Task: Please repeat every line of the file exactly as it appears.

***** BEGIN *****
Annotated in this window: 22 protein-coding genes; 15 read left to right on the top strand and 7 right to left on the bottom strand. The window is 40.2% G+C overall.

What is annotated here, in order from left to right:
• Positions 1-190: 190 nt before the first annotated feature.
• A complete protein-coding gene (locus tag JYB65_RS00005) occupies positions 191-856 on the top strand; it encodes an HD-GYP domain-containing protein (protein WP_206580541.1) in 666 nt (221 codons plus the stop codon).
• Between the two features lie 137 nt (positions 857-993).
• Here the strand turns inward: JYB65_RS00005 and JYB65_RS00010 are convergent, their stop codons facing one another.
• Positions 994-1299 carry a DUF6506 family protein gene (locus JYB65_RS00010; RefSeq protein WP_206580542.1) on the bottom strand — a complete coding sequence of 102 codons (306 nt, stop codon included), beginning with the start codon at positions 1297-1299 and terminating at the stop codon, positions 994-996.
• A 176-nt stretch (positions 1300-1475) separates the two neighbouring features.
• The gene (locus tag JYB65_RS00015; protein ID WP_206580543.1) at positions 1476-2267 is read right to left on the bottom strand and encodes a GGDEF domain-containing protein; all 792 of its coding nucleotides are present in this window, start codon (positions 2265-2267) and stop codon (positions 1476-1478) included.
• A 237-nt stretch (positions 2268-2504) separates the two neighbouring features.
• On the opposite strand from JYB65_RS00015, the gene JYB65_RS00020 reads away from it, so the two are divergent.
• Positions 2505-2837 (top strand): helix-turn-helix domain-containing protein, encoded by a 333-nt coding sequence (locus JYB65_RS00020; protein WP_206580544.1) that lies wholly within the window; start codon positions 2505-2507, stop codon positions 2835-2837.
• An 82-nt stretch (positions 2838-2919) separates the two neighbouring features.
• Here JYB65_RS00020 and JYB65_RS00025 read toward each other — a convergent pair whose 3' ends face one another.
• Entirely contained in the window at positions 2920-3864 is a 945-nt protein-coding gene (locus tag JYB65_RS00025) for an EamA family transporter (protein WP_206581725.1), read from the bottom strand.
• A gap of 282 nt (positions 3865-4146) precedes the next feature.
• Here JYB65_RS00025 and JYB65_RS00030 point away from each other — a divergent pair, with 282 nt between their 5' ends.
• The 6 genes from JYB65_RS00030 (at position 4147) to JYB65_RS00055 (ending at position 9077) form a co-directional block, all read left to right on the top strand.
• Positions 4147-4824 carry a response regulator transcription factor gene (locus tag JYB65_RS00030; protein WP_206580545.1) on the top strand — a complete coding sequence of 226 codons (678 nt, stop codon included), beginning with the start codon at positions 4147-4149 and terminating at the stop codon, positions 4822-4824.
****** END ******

Annotated in this window: 22 protein-coding genes; 15 read left to right on the top strand and 7 right to left on the bottom strand. The window is 40.2% G+C overall.

What is annotated here, in order from left to right:
• Positions 1-190: 190 nt before the first annotated feature.
• A complete protein-coding gene (locus tag JYB65_RS00005) occupies positions 191-856 on the top strand; it encodes an HD-GYP domain-containing protein (protein WP_206580541.1) in 666 nt (221 codons plus the stop codon).
• Between the two features lie 137 nt (positions 857-993).
• Here the strand turns inward: JYB65_RS00005 and JYB65_RS00010 are convergent, their stop codons facing one another.
• Positions 994-1299 carry a DUF6506 family protein gene (locus JYB65_RS00010; RefSeq protein WP_206580542.1) on the bottom strand — a complete coding sequence of 102 codons (306 nt, stop codon included), beginning with the start codon at positions 1297-1299 and terminating at the stop codon, positions 994-996.
• A 176-nt stretch (positions 1300-1475) separates the two neighbouring features.
• The gene (locus tag JYB65_RS00015; protein ID WP_206580543.1) at positions 1476-2267 is read right to left on the bottom strand and encodes a GGDEF domain-containing protein; all 792 of its coding nucleotides are present in this window, start codon (positions 2265-2267) and stop codon (positions 1476-1478) included.
• A 237-nt stretch (positions 2268-2504) separates the two neighbouring features.
• On the opposite strand from JYB65_RS00015, the gene JYB65_RS00020 reads away from it, so the two are divergent.
• Positions 2505-2837 (top strand): helix-turn-helix domain-containing protein, encoded by a 333-nt coding sequence (locus JYB65_RS00020; protein WP_206580544.1) that lies wholly within the window; start codon positions 2505-2507, stop codon positions 2835-2837.
• An 82-nt stretch (positions 2838-2919) separates the two neighbouring features.
• Here JYB65_RS00020 and JYB65_RS00025 read toward each other — a convergent pair whose 3' ends face one another.
• Entirely contained in the window at positions 2920-3864 is a 945-nt protein-coding gene (locus tag JYB65_RS00025) for an EamA family transporter (protein WP_206581725.1), read from the bottom strand.
• A gap of 282 nt (positions 3865-4146) precedes the next feature.
• Here JYB65_RS00025 and JYB65_RS00030 point away from each other — a divergent pair, with 282 nt between their 5' ends.
• The 6 genes from JYB65_RS00030 (at position 4147) to JYB65_RS00055 (ending at position 9077) form a co-directional block, all read left to right on the top strand.
• Positions 4147-4824 carry a response regulator transcription factor gene (locus tag JYB65_RS00030; protein WP_206580545.1) on the top strand — a complete coding sequence of 226 codons (678 nt, stop codon included), beginning with the start codon at positions 4147-4149 and terminating at the stop codon, positions 4822-4824.